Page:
A Region Becoming Less Equal
Inequality has become a big topic nowadays, with evidence of growing inequality in the United States, Europe and other parts of the world. But over the last decade, one region has seen inequality decrease: Latin America. Most countries in Latin America, according to a new study, saw their Gini Coefficients (a measure of inequality–but also a great name for a character in a science fiction story) decrease from 2002 to 2012. Only in Honduras did inequality go up during that period. You might think because a number of these countries elected socialist governments during that period, that government transfers are the main reason for the decline in Gini coefficients. But that same study found that government transfers only account for a quarter of the decline. Other factors, including growing economies coupled with rising education levels, are the main factors for the decrease in inequality in Latin America. Of course, in Venezuela everything is now equal—equally catastrophic. Better to grow your economy and increase your education levels than to implement disastrous economic policies.
Singapore Flying Taxis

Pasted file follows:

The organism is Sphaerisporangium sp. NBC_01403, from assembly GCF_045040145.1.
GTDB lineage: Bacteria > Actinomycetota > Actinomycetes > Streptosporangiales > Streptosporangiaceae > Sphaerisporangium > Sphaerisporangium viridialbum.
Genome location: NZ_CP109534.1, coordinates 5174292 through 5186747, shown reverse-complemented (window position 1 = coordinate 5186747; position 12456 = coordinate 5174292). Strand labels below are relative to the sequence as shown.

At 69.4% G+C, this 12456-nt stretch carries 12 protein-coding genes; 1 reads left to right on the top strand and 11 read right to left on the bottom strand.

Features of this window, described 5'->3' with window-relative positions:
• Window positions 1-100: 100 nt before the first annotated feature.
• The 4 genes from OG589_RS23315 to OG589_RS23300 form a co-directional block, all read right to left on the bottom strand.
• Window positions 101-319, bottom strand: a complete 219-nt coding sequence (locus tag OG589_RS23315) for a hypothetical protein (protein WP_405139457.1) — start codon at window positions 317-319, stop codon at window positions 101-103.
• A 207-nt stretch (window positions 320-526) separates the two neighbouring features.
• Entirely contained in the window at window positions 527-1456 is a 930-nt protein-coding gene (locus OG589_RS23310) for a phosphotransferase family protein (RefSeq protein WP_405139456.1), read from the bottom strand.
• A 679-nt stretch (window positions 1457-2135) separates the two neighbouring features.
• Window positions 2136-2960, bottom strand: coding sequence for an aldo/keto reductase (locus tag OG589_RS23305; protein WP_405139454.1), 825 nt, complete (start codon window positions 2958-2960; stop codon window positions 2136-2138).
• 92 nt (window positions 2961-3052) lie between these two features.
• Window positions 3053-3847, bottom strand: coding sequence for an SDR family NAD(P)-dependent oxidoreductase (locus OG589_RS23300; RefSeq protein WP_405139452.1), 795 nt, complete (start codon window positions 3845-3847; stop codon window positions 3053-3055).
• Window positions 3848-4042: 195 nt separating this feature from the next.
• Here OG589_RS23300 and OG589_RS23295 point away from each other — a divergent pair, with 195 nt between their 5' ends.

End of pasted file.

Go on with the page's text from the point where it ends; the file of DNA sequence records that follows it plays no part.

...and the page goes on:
It is true that we have been waiting for an opportunity to write a headline about flying taxis, especially in Singapore, but this is also news well worth sharing. As long time INTN readers know, we have a soft spot for innovative transportation solutions. In fact, last month we reported from an Autonomous Vehicle conference that we attended in Santa Clara. And we recently reported on a flying taxi initiative in Dubai. So we read with interest about Singapore’s efforts in this technology. In fact, one of the prototypes the Singapore government is examining is the same Ehang 184 autonomous aerial vehicle that Dubai is planning to start testing this summer. Singapore is taking a more cautious approach than Dubai. Pang Kin Keong, the Permanent Secretary for the Ministry of Transport recently told an audience that “In 2030, you bet your money that aerial transport will also be a means of urban mobility.” 2030 is not this summer but it is also not that long from now. Singapore is already working with Delphi Automotive to test and soon launch a fleet of self-driving taxis (the ground variety) and is investing in a variety of other innovative transportation options. We expect places such as Singapore, with an advanced economy, and a proactive assertive government, will lead the way in the initial use of new transport technology, ahead of Europe and the United States with their more stodgy bureaucracies. And we expect flying taxis to be far safer than taxi drivers in New York, where we have often nearly lost our life due to crazy cabbies.